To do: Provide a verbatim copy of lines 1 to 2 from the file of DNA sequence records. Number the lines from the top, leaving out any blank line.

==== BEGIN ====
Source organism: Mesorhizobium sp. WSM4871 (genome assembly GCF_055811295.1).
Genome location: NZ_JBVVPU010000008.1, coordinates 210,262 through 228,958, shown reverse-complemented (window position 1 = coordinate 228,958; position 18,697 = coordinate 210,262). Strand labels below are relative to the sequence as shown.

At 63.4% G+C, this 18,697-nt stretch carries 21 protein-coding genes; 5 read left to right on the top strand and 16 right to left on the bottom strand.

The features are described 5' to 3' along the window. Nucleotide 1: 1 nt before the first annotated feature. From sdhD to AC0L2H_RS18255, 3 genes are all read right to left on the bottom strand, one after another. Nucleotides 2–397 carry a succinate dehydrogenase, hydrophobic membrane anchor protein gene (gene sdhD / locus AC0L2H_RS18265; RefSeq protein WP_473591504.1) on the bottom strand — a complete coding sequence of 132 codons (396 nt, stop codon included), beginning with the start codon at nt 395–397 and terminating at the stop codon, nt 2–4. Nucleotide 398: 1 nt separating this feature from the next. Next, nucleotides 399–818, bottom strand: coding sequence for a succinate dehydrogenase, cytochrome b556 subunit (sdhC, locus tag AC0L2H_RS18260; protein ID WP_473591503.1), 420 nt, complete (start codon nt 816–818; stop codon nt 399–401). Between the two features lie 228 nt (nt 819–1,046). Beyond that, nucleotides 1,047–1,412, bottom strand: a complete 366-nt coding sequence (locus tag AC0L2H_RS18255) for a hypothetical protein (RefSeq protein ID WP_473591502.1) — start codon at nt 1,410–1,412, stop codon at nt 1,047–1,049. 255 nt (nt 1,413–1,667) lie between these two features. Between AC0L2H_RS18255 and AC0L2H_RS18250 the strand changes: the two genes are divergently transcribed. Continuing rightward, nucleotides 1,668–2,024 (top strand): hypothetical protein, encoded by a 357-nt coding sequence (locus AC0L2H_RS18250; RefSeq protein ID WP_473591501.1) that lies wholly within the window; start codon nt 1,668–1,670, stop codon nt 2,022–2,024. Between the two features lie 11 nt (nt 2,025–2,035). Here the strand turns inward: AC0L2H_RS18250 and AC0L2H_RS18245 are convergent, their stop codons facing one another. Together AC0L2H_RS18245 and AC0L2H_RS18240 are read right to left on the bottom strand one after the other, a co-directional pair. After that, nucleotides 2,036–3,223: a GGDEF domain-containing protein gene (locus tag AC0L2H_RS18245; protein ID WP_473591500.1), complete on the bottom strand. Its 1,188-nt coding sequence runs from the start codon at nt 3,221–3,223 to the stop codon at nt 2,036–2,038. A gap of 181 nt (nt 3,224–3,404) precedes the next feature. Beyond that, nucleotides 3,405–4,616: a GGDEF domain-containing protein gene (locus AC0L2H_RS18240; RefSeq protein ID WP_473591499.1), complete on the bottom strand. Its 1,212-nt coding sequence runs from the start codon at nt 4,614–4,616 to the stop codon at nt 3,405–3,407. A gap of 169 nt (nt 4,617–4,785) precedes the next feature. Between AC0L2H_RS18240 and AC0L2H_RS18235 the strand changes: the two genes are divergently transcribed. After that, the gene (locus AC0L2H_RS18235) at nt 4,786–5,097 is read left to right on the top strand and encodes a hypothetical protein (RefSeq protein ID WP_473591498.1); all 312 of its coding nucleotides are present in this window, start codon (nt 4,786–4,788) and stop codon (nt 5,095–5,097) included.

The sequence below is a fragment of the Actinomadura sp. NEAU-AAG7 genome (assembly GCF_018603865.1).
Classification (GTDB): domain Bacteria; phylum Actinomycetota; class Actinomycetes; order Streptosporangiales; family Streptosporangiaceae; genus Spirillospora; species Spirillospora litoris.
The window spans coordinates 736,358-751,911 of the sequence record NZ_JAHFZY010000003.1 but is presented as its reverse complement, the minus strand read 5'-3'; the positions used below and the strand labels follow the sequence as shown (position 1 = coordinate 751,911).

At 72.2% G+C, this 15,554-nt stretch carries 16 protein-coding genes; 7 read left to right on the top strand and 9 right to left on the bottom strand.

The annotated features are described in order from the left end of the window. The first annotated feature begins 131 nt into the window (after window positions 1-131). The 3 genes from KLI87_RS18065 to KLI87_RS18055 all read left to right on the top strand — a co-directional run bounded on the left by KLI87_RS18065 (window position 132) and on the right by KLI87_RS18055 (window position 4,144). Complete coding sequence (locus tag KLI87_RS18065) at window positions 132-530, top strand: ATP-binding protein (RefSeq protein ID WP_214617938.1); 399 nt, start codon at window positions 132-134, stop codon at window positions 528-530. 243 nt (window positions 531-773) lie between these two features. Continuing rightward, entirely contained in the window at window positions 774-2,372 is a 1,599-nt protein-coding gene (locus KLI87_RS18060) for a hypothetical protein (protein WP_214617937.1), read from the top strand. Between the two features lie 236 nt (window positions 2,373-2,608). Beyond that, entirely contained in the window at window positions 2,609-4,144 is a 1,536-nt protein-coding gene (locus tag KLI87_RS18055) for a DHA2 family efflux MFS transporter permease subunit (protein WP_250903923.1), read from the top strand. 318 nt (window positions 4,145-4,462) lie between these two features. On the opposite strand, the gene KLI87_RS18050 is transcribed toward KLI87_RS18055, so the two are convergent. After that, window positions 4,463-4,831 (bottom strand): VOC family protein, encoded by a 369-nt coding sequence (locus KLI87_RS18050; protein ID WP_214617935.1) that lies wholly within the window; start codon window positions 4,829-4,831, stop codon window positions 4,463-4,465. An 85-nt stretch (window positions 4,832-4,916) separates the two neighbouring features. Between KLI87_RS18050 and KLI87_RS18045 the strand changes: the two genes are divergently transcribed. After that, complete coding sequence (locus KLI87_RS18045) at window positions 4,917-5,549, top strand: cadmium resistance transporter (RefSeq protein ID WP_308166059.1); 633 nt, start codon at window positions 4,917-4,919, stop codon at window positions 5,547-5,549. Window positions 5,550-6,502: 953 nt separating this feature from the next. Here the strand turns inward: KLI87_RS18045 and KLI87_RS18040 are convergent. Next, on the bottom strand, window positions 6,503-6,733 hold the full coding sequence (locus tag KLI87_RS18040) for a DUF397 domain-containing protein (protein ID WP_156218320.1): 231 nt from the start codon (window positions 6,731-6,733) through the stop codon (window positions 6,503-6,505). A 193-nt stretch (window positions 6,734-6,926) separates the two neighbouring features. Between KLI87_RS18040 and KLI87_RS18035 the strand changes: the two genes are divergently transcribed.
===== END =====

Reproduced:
Source organism: Mesorhizobium sp. WSM4871 (genome assembly GCF_055811295.1).
Genome location: NZ_JBVVPU010000008.1, coordinates 210,262 through 228,958, shown reverse-complemented (window position 1 = coordinate 228,958; position 18,697 = coordinate 210,262). Strand labels below are relative to the sequence as shown.